Learn About Kindler Syndrome

What is the definition of Kindler Syndrome?

Kindler epidermolysis bullosa (or Kindler EB) is a rare type of epidermolysis bullosa, which is a group of genetic conditions that cause the skin to be very fragile and to blister easily.

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What are the causes of Kindler Syndrome?

Kindler EB results from variants (also known as mutations) in the FERMT1 gene. This gene provides instructions for making a protein known as kindlin-1. This protein is found in epithelial cells, which are the cells that line the surfaces and cavities of the body. In the skin, kindlin-1 plays a critical role in specialized cells called keratinocytes, which are the major component of the epidermis. Kindlin-1 is involved in several important cell functions, including cell growth and division (proliferation), the attachment of cells to the underlying network of proteins and other molecules (cell-matrix adhesion), and the movement (migration) of cells.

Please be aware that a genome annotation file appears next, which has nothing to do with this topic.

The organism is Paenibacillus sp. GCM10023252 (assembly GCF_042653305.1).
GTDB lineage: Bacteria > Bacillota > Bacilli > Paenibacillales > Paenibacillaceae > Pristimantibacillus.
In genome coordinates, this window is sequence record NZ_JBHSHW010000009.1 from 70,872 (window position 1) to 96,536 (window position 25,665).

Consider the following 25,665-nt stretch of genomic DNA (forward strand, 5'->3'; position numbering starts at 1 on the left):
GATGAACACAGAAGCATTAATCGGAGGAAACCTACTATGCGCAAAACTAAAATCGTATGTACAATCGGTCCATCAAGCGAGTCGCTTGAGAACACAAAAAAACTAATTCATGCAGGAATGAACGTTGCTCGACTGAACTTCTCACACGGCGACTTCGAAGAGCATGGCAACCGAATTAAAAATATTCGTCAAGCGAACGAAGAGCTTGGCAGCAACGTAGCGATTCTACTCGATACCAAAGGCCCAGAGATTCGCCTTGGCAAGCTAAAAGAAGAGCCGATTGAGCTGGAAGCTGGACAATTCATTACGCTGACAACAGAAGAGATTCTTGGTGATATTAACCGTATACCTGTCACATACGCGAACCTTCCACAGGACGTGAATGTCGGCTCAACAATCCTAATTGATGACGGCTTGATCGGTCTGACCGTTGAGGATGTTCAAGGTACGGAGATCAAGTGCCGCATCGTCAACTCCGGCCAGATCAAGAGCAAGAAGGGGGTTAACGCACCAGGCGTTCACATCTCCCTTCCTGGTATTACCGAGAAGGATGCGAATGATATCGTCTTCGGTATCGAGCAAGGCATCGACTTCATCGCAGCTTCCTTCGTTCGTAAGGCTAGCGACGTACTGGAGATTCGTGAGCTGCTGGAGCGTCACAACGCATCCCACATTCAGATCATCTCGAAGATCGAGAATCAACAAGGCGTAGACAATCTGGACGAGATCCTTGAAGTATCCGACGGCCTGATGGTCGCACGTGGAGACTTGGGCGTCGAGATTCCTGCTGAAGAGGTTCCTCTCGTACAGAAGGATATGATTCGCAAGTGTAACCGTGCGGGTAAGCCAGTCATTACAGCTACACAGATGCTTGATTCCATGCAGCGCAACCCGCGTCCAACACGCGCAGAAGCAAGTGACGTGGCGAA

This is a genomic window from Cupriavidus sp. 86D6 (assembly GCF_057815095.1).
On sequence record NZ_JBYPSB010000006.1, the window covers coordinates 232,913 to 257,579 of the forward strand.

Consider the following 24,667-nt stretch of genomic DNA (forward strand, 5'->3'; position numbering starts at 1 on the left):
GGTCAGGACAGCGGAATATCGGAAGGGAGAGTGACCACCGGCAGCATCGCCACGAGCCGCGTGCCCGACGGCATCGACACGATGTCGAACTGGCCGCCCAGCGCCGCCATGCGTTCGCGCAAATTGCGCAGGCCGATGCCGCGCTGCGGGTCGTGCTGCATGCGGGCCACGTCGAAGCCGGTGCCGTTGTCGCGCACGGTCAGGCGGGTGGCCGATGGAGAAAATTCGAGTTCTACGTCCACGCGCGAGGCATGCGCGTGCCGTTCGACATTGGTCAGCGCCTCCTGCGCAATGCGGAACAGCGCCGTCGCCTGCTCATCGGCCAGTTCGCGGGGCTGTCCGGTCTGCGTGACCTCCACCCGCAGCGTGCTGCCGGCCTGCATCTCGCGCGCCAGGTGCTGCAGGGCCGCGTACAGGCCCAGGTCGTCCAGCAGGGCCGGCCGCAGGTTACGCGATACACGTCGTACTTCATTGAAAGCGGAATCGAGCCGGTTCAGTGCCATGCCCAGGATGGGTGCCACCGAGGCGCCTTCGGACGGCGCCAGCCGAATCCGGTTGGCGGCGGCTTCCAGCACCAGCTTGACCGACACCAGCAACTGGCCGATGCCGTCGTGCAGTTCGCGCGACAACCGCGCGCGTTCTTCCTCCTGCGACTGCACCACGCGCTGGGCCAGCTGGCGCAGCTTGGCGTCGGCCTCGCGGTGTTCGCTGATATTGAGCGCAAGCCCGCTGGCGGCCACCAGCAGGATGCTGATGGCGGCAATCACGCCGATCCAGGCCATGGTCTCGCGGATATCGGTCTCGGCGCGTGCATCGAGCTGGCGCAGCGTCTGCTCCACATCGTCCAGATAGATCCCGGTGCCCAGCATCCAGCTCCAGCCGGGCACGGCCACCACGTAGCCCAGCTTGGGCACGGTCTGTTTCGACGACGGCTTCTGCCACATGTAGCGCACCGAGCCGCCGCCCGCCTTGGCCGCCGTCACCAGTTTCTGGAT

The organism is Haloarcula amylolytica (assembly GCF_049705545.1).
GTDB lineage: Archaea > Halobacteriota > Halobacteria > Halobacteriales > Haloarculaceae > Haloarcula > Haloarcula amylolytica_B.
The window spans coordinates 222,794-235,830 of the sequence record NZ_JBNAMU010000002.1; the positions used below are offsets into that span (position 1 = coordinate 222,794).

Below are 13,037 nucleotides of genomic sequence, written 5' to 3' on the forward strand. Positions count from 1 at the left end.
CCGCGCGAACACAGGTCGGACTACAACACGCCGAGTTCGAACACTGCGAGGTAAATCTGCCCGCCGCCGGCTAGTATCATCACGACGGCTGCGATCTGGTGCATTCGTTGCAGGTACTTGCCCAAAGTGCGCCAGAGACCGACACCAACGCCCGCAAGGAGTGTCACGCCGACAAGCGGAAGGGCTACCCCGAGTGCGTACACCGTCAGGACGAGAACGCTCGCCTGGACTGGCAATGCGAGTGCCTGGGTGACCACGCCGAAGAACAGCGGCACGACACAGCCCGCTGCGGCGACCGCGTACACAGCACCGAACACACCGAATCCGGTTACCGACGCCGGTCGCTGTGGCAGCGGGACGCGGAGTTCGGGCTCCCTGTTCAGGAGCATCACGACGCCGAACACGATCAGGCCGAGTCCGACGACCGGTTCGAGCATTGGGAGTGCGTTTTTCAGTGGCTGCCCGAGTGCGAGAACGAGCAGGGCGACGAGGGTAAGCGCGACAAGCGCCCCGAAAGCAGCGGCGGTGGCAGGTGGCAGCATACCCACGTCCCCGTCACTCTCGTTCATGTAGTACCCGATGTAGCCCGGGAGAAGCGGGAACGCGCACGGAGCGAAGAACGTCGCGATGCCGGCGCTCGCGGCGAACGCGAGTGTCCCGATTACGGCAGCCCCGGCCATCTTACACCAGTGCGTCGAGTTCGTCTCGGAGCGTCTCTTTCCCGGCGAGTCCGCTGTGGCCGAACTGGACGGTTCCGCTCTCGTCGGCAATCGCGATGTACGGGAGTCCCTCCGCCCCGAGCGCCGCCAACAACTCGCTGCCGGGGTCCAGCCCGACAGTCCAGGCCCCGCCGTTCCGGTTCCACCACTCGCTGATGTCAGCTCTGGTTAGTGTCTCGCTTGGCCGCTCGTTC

How prevalent is Kindler Syndrome?

Kindler EB appears to be rare. About 250 cases have been reported worldwide.

Is Kindler Syndrome an inherited disorder?

This condition is inherited in an autosomal recessive pattern, which means both copies of the gene in each cell have variants. The parents of an individual with an autosomal recessive condition each carry one copy of the altered gene, but they typically do not show signs and symptoms of the condition.

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Who are the sources who wrote this article ?

Published Date: March 17, 2023Published By: National Institutes of Health

What are the Latest Advances for Kindler Syndrome?

There is no recent research available for this condition. Please check back because thousands of new papers are published every week and we strive to find and display the most recent relevant research as soon as it is available.